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If you're over 50 years old and reading this article, I'm pretty positive that two questions have crossed your mind lately: “When can I retire?” and "How much money will I need to live a comfortable life in retirement?”
To be honest, they're pretty reasonable questions to ask yourself. And based on my experience in the wealth planning world, most individuals answer these questions in one of two ways.
The first answer — and probably the most costly — is found by hiring a financial planner. That's the well-dressed guy who meets with you and your spouse and reviews all aspects of your financial scenario, and in the end presents you with an impressive-looking, leather-bound financial plan based upon a prediction of how the markets — and your money — will possibly perform in the future.
The second approach folks take to answer these questions is through the use of well-promoted online retirement calculators. These prognosticators of performance are all over the web (just Google “retirement calculator” and count the results), and can also be found on your 401(k) plan's homepage. You answer a brief questionnaire by providing your age, estimated retirement age, current income, savings rate and the income you desire for retirement. Just hit “Submit” and the program instantly kicks out a number that could potentially redefine your future.
OK, so there are a couple of major issues I see with these two solutions:
• The first major issue is that these solutions utilize such data as average market returns and the average rate of inflation to project your current financial reality into the future. But the truth is that the market doesn't move in an “average” straight line. It fluctuates.
• The second major issue has to do with a little thing called Life. As the commercial says, life comes at you fast. If you're attempting to project a retirement that is 10, 15 or 20 years away, you have to remember that so many factors can happen in that span which can affect your eventual retirement.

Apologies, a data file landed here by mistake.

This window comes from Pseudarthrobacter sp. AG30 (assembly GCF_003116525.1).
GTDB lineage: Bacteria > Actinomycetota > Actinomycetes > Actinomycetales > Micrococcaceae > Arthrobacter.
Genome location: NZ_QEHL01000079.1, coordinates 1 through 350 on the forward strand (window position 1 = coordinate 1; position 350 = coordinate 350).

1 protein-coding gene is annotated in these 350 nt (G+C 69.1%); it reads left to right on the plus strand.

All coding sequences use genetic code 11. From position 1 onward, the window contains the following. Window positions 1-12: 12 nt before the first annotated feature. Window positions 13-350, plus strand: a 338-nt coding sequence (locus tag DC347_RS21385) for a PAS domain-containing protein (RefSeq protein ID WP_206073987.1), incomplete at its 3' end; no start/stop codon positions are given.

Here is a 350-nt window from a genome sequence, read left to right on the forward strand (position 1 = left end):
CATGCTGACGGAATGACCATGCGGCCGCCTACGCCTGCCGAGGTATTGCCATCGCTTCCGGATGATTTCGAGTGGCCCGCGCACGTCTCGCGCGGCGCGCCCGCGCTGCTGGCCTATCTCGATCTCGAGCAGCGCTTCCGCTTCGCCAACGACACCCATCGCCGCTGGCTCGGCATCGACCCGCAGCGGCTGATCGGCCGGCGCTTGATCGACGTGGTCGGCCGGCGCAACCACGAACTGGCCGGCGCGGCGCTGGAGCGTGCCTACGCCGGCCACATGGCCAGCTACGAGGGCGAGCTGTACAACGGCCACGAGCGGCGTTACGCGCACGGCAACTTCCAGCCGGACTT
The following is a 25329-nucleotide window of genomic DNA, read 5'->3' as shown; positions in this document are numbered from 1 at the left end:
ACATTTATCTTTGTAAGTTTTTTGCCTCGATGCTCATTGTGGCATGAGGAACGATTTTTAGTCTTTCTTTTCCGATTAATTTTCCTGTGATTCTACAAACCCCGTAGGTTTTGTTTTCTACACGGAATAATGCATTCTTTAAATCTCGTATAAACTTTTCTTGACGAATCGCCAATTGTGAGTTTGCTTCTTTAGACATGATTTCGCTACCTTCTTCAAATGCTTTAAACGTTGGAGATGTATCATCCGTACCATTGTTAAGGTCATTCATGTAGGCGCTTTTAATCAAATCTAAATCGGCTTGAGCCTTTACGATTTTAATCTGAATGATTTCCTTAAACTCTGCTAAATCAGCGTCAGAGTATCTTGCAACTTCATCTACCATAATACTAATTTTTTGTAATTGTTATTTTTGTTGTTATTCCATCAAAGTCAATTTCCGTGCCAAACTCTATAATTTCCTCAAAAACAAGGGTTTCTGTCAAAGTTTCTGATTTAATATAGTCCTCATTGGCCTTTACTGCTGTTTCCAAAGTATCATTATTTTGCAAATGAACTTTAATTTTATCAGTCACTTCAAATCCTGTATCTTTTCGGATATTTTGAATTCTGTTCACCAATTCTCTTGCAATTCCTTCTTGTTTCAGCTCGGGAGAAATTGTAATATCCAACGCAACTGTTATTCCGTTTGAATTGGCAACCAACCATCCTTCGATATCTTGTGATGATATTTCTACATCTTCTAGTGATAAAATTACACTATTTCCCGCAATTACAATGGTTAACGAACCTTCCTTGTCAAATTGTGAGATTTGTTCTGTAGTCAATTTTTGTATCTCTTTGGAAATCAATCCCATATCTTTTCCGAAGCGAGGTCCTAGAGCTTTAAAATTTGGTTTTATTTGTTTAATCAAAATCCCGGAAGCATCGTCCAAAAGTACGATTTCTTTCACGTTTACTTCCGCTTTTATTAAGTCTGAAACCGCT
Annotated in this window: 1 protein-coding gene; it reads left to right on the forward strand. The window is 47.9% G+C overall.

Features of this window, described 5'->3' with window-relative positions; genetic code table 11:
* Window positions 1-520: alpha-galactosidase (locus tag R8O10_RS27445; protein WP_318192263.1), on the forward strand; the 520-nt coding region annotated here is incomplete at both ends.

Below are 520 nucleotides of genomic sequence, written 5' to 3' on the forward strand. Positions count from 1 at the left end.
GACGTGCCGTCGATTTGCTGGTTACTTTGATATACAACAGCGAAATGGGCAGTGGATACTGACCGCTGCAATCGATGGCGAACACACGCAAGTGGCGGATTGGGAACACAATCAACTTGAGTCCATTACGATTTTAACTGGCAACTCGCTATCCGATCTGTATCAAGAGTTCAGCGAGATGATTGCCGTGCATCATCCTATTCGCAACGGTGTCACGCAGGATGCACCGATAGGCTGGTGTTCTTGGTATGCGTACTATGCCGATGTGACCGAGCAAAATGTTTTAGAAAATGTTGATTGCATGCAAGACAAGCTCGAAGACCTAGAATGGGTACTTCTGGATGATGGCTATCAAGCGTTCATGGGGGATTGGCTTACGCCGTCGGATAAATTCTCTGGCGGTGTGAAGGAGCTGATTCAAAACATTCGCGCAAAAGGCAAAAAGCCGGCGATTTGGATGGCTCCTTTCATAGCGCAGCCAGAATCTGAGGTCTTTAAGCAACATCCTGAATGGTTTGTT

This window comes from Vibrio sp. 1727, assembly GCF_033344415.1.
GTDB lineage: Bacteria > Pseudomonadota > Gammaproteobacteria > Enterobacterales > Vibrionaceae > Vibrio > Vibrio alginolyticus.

For example, you could become disabled, lose your job, experience a burst in an industry investment bubble, be impacted by any number of crises (like 9/11, the 2008 financial crisis, the housing bubble, Asian flu, Eurozone crisis, etc.) or even experience the rare economic upturn. Heck, let's be really optimistic and say that you could even win the lottery.
The real question you should be asking yourself has to do with what's driving all this worry about retirement and the amount of money you'll need to live comfortably.
In Psychology Today, David Rock wrote: “A sense of uncertainty about the future generates a strong threat or alert response in your limbic system. Your brain detects something is wrong, and your ability to focus on other issues diminishes. Your brain doesn’t like uncertainty – it’s like a type of pain, something to be avoided. Certainty on the other hand feels rewarding, and we tend to steer toward it, even when it might be better for us to remain uncertain.”
Your brain constantly tells you to avoid uncertainty at all costs, which results in us constantly seeking answers to a 10-years-down-the-road retirement question. Believe me, if I could predict your future, I’d be more than happy to do it. I’d also love to know if I’ll ever see the Cleveland Indians win the World Series or the Browns make it to a post season. But I’m not going to let that uncertainty keep me up at night. Not only do I not have any control over it, but also because it’s unhealthy.
Look, I get it that folks want to know what the future holds. The unpredictability of retirement is scary. But paying a huge fee to a financial planner or using a free online calculator to predict your retirement isn’t the best use of your time and resources. The answers you get are going to be guesses at best, and potentially dangerous assumptions at worst.
It’s better to focus on what you can control, and that's the amount you put away for retirement now, while owning the strongest funds possible in your retirement portfolio.